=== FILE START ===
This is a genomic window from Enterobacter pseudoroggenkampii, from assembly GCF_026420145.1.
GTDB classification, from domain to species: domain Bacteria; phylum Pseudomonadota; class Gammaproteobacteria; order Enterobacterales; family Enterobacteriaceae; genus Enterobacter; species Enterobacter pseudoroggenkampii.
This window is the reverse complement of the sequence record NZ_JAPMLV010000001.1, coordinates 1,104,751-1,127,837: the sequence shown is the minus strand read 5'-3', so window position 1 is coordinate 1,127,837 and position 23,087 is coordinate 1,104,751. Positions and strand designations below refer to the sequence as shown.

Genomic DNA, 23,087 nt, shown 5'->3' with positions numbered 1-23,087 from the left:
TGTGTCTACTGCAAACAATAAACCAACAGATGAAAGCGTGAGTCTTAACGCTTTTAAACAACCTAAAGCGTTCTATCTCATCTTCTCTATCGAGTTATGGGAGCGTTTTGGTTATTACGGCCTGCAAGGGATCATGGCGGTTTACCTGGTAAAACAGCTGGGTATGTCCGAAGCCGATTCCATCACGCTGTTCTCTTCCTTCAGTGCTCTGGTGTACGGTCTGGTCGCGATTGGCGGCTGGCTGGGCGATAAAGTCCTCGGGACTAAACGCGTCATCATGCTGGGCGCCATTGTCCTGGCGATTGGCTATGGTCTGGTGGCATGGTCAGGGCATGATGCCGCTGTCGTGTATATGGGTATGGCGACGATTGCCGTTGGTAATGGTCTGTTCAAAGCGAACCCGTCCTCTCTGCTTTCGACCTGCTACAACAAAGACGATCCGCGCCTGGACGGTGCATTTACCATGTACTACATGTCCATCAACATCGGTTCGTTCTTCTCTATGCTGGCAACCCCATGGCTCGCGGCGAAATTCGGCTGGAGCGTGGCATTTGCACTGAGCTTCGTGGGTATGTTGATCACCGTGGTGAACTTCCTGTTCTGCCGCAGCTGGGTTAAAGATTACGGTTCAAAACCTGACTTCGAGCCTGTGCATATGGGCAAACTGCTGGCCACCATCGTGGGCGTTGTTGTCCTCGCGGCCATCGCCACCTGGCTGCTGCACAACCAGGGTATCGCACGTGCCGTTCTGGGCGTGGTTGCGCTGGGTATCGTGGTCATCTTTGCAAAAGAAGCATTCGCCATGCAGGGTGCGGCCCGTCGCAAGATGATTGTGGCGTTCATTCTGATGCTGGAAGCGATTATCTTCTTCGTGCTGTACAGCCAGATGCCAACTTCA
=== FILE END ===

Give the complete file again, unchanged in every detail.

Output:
This is a genomic window from Enterobacter pseudoroggenkampii, from assembly GCF_026420145.1.
GTDB classification, from domain to species: domain Bacteria; phylum Pseudomonadota; class Gammaproteobacteria; order Enterobacterales; family Enterobacteriaceae; genus Enterobacter; species Enterobacter pseudoroggenkampii.
This window is the reverse complement of the sequence record NZ_JAPMLV010000001.1, coordinates 1,104,751-1,127,837: the sequence shown is the minus strand read 5'-3', so window position 1 is coordinate 1,127,837 and position 23,087 is coordinate 1,104,751. Positions and strand designations below refer to the sequence as shown.

Genomic DNA, 23,087 nt, shown 5'->3' with positions numbered 1-23,087 from the left:
TGTGTCTACTGCAAACAATAAACCAACAGATGAAAGCGTGAGTCTTAACGCTTTTAAACAACCTAAAGCGTTCTATCTCATCTTCTCTATCGAGTTATGGGAGCGTTTTGGTTATTACGGCCTGCAAGGGATCATGGCGGTTTACCTGGTAAAACAGCTGGGTATGTCCGAAGCCGATTCCATCACGCTGTTCTCTTCCTTCAGTGCTCTGGTGTACGGTCTGGTCGCGATTGGCGGCTGGCTGGGCGATAAAGTCCTCGGGACTAAACGCGTCATCATGCTGGGCGCCATTGTCCTGGCGATTGGCTATGGTCTGGTGGCATGGTCAGGGCATGATGCCGCTGTCGTGTATATGGGTATGGCGACGATTGCCGTTGGTAATGGTCTGTTCAAAGCGAACCCGTCCTCTCTGCTTTCGACCTGCTACAACAAAGACGATCCGCGCCTGGACGGTGCATTTACCATGTACTACATGTCCATCAACATCGGTTCGTTCTTCTCTATGCTGGCAACCCCATGGCTCGCGGCGAAATTCGGCTGGAGCGTGGCATTTGCACTGAGCTTCGTGGGTATGTTGATCACCGTGGTGAACTTCCTGTTCTGCCGCAGCTGGGTTAAAGATTACGGTTCAAAACCTGACTTCGAGCCTGTGCATATGGGCAAACTGCTGGCCACCATCGTGGGCGTTGTTGTCCTCGCGGCCATCGCCACCTGGCTGCTGCACAACCAGGGTATCGCACGTGCCGTTCTGGGCGTGGTTGCGCTGGGTATCGTGGTCATCTTTGCAAAAGAAGCATTCGCCATGCAGGGTGCGGCCCGTCGCAAGATGATTGTGGCGTTCATTCTGATGCTGGAAGCGATTATCTTCTTCGTGCTGTACAGCCAGATGCCAACTTCA